Is your team suddenly working from home due to COVID-19?
And, if you had to rank your team’s current approach to working remotely out of 10, what would you say?
Success when working from home can vary wildly, and your answer to the above question all depends on your planning and how you put in place the right strategy.
If implemented poorly, the change may seem like an insurmountable threat to your team’s cohesiveness. But if done correctly, it can actually result in great productivity.
In this guide we will walk you through the four key parts that should make up your strategy. You can implement these to make sure the change to working from home is successful for you and your team.
At times like these, there is a lot of information that needs to be communicated - often and clearly - to your team.
This is where maintaining a regular dialogue with each of your workforce is crucial. There are several ways this can be achieved.
Communicate the importance to your team of maintaining a regular work structure: Devise common, fixed start and end times each day so that everyone is structured, aligned, and can get in touch with each other when required. This also helps avoid people in your team working over-time and allows them to retain separate ‘work’ and ‘life’ parts of the day.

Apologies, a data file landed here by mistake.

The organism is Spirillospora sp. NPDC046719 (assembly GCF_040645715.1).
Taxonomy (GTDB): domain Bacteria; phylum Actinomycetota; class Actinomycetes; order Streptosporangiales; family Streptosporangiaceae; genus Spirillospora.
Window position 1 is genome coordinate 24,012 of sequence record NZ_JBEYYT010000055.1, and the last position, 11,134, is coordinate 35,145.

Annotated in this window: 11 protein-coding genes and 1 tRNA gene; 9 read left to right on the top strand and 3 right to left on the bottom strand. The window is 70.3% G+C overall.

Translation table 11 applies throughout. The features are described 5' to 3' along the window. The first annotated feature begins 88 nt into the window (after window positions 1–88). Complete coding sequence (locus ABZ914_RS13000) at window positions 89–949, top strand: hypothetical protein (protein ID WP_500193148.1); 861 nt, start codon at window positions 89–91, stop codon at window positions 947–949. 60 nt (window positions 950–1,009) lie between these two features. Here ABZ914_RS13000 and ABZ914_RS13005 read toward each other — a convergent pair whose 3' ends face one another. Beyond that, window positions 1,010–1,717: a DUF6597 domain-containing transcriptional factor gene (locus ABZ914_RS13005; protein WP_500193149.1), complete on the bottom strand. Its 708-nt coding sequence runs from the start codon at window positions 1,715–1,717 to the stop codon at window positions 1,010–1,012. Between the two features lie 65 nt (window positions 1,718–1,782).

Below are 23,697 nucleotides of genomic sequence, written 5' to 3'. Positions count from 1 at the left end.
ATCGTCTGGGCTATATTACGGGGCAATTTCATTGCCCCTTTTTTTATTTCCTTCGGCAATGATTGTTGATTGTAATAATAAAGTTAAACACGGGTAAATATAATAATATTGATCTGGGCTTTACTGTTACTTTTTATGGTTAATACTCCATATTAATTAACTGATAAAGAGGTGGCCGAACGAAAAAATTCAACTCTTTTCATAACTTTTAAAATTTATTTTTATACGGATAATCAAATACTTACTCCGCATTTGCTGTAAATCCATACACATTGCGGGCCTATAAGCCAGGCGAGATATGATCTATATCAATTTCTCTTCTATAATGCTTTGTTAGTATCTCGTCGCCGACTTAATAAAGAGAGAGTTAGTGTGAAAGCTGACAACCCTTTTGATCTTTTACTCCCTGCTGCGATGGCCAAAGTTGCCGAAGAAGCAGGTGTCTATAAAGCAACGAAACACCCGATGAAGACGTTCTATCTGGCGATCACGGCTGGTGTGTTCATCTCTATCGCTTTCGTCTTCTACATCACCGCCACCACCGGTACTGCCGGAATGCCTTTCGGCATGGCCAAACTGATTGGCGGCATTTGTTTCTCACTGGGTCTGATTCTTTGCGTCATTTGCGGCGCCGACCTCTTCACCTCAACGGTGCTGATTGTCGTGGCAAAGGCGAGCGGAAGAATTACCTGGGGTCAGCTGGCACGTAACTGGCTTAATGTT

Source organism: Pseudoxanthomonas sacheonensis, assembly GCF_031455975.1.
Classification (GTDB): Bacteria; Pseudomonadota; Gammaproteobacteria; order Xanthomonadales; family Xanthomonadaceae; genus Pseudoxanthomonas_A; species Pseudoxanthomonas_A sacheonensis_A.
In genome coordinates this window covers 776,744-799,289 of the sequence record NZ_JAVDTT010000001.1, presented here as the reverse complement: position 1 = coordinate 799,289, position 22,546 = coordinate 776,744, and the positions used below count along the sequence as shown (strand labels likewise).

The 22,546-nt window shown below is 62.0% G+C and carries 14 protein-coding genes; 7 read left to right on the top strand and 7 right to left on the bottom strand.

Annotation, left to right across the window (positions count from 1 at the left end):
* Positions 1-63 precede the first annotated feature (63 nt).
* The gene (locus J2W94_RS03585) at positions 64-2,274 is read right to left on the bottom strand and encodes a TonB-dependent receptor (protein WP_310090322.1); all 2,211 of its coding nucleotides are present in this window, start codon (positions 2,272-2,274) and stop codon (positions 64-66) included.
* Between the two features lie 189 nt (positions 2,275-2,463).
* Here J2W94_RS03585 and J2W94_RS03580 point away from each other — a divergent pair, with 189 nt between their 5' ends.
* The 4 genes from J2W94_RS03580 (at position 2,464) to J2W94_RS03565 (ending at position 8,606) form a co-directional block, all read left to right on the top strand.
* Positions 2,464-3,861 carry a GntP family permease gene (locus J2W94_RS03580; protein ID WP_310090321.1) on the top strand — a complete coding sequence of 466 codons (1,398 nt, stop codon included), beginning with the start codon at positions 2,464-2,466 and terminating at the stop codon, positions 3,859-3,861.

Schedule specific touchpoints with your team: For example, daily morning or afternoon wrap up meetings. Having a regular 9am huddle, gives you the opportunity to stay in touch with everyone in the team, provides your team with the chance to go over current issues, and reminds your staff that they’re still part of a team that can work through challenges together. A huge component of successfully working from home is being able to maintain a team dynamic. By being physically removed from the rest of your team, it’s easy to start feeling isolated. But you don’t have to work in isolation just because you’re no longer working out of the office.
Develop a set format for group meetings: This will allow you to continue to lead your team and ensure everyone gets an opportunity to be heard. Don’t just have random video conferences with one or two team members, or the occasional phone call with others - find a group format that works and is inclusive.
Make sure you still have one-on-one meetings: It can be easy to assume that because you’ve had a team meeting, everyone in your team has the answers they need. It’s still important to check in with individual members who may prefer one-to-one communication. Check in on work tasks, and be sure to ask about their mental health and how they’re doing in general.
Implement interest groups: Naturally in an office situation, we gravitate towards people who have similar beliefs or hobbies. That’s hard to do online. Software like Microsoft Teams, or messaging platforms like WhatsApp and Facebook Messenger can allow different groups within your organisation and team to join together and continue enjoying the things they love together. For example, the dog enthusiasts in your team can still share cute stories and pictures - via a dedicated group!